Chris gasps, cutting himself off. “How could I forget! You’re finally turning eighteen! Yuuri! I can take you out drinking! The final’s in Beijing, and I’m pretty sure Cao Bin said the age limit is eighteen-”
Yuuri intakes a sharp breath. Eighteen. Shit , he doesn’t even remember his programs. What season is this, again?
Vicchan yips beside him, bringing Yuuri back to the present. “Sure, Chris. I’ll take you up on that offer.”
“Oh, how exciting. An untouched liver.” Chris purrs. “That’s so unlike you to make promises of going out. Think you can handle it?”
“Only if you’re paying.”
“Ha!” Christophe laughs loudly. “I shall wait with bated breath for the finals, mon cher .”
“See you then, Chris.” He hangs up when he hears Chris making the obnoxious sound of a kiss through the phone, laughing to himself.
He loses all sense of comfort as soon as his eyes meet the wall opposite to himself. His mouth drops open. He pinches his arm. There’s a sharp pain. There’s no way this is a dream.
The space next to his wardrobe is empty. The space next to his wardrobe, where his signed poster of Viktor’s Saratov Olympic win, is empty.
“Okay, Vicchan. I’m going to tell you something insane.” His paws are stretched out on either side of Yuuri’s shoulder, his tongue is poking out. Vicchan licks his chin, settling his head on Yuuri’s chest as he looks up at his owner.
“I think I’ve travelled back in time.”
He cringes at the sound of his voice. It sounds ridiculous. It is ridiculous. But, there is something building inside Yuuri, call it intuition or belief. But Yuuri knows that it’s the truth.
He jumps from his bed, apologising to a fussing Vicchan who glares up at him as he falls from Yuuri’s chest. There’s only one way to prove if he’s right.
The computer on his desk is an antique , and this is when Yuuri knows that he couldn’t have been dreaming. There’s no way Yuuri had conjured up designs of futuristic technology like Apple watches or Samsung tablets.
It’s a full three minutes of Yuuri impatiently tapping his finger as he waits for it to boot up. His heart drops as his eyes zoom to the date displayed at the bottom of the screen. It’s two years till the Olympics. That’s ten years in the past.
He types in ‘Saratov Winter Olympics’ and is met with articles about a new rink Russia is making in preparation. There are threads on Reddit about who will win, most of the polls placing Viktor as the undisputed favourite. Everyone thinks he’ll win the Olympics. Yuuri knows that he does.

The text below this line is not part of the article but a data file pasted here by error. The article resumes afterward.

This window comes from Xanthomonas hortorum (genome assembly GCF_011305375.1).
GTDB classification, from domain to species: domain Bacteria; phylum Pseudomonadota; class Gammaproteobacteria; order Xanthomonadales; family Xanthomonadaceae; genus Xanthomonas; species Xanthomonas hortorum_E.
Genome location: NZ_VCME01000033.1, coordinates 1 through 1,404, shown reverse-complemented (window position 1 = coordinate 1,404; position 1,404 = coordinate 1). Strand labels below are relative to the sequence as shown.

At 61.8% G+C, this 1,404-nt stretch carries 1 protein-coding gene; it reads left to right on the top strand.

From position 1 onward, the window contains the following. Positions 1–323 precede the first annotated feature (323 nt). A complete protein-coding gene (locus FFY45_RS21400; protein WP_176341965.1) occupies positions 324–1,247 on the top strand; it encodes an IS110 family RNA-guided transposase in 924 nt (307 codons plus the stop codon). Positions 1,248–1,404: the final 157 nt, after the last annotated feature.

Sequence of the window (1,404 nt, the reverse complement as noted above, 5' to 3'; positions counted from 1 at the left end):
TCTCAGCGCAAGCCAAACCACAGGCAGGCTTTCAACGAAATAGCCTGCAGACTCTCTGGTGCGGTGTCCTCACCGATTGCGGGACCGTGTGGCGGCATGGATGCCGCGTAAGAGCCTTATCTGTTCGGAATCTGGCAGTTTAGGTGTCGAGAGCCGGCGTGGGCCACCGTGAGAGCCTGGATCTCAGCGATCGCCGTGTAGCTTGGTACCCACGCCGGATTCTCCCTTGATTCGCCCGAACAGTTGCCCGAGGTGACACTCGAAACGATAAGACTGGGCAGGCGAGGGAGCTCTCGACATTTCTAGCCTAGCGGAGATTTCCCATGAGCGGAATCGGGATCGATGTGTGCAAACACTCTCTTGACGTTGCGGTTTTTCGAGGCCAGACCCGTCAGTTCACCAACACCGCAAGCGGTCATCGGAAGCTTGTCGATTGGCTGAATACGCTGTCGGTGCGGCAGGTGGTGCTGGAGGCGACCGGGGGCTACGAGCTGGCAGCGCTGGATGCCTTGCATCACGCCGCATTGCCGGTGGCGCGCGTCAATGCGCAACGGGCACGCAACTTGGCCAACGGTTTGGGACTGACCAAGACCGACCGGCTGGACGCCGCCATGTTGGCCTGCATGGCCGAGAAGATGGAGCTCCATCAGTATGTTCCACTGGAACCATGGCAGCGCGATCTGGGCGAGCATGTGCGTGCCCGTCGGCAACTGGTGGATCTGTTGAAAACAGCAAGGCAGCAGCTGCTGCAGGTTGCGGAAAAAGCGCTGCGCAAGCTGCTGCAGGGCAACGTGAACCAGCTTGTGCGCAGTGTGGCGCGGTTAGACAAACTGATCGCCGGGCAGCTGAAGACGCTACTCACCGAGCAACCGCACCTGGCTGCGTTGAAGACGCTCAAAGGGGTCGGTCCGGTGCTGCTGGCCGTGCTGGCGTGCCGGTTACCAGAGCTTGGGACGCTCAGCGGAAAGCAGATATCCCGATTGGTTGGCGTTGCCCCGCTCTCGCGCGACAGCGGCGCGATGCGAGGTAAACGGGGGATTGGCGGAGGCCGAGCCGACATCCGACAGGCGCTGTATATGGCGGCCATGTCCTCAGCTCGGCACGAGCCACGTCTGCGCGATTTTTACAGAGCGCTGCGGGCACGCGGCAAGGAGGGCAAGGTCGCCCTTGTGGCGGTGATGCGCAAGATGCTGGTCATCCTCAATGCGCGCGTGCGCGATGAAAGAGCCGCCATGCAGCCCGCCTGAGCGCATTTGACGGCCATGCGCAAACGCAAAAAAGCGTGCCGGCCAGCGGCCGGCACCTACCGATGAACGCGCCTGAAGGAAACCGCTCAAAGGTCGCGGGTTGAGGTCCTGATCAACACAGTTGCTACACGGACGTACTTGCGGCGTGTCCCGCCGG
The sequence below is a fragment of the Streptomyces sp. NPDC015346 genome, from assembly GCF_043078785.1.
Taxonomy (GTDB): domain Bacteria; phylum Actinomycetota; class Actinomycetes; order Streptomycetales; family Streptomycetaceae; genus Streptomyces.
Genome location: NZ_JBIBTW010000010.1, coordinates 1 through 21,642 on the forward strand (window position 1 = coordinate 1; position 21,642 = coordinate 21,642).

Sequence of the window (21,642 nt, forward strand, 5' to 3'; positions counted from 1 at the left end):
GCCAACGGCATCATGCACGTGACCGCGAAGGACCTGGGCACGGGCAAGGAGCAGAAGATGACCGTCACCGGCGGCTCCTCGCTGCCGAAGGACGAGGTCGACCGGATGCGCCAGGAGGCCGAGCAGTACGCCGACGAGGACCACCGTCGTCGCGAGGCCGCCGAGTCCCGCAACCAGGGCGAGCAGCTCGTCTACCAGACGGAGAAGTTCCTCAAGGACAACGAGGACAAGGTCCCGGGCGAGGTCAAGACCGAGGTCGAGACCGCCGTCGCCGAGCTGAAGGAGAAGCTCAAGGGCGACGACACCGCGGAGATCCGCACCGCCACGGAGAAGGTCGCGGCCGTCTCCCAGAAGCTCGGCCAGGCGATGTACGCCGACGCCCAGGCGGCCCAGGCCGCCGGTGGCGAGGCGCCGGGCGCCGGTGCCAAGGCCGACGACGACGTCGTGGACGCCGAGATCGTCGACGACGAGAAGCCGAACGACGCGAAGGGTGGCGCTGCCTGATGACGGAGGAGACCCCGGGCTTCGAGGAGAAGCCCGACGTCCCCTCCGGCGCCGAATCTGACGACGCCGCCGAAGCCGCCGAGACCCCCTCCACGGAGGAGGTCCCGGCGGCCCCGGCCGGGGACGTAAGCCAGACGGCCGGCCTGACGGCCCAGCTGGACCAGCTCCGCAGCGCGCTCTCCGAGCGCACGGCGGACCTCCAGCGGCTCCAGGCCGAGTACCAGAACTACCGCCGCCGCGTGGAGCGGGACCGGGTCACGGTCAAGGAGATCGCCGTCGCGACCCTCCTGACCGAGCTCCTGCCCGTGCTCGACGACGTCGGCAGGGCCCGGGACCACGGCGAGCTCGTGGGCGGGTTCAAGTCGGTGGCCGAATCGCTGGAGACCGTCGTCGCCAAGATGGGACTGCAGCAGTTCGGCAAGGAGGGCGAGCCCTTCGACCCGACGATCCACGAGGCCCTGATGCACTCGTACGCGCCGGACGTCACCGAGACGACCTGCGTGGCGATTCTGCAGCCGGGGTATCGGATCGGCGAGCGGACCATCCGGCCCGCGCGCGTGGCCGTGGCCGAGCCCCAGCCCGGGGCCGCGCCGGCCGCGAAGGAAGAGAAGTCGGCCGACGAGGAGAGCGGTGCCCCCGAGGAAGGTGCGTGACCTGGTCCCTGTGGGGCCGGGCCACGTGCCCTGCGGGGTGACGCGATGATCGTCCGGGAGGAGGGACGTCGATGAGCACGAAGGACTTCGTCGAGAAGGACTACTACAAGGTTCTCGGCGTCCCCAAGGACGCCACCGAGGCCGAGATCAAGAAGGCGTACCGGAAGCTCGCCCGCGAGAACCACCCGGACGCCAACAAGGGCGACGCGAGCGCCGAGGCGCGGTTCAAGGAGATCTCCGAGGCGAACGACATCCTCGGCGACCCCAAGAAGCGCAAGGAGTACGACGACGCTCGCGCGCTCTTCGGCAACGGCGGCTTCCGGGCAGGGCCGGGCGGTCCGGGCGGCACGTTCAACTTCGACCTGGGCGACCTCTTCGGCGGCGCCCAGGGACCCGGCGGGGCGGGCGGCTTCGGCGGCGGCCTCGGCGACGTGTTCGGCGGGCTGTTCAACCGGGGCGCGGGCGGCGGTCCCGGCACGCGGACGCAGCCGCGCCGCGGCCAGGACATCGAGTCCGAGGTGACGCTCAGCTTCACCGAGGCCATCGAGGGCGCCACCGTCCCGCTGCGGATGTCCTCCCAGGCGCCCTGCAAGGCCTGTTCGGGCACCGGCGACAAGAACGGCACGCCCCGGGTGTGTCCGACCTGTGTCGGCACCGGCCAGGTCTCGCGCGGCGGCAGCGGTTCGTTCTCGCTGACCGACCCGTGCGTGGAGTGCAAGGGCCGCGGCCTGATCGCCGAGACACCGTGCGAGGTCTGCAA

He groans, covering his face. Of course he’s missing the poster. The Olympics haven’t even happened .
Following his silver at Montreal at nineteen, Viktor would go on to win his first Olympic gold at Saratov, breaking three world records in one night. It’s the beginning of his streak of world dominance. He continued this success until Tokyo, his last Olympics, where he became the first person to win consecutive Olympic titles since the 1930s.
Yuuri clenches his fists tightly. It was also Tokyo when Viktor finally started figuring out it wasn’t normal to feel apathetic all the time. (He didn’t go to see a therapist until after.)
Yuuri opens up another page, types ‘Is it possible to travel back to the past?’ and hits enter.
There are thousands of hits, but all comments are about Back to the Future or reddit posts. He scrolls down impatiently, looking for any articles about cases of actual time travel, but none of them seem to be credible.
And then he sees an article written by NASA. It’s in English, but his eyes adjust to the sudden change of letters and he’s reading through it quickly.
‘... for all intents and purposes, time travel seems to be theoretically possible, but only in quantum mechanics or wormholes.” Yuuri reads out loud, sounding each word out with hope. “In any case, cases of time travel would be a…”
Yuuri takes a sharp inhale of breath, his hands shaking as he reads the next line.
“...Due to the nature of wormholes, cases of time travel would solely be a one-way ticket.”
All at once, he crumbles.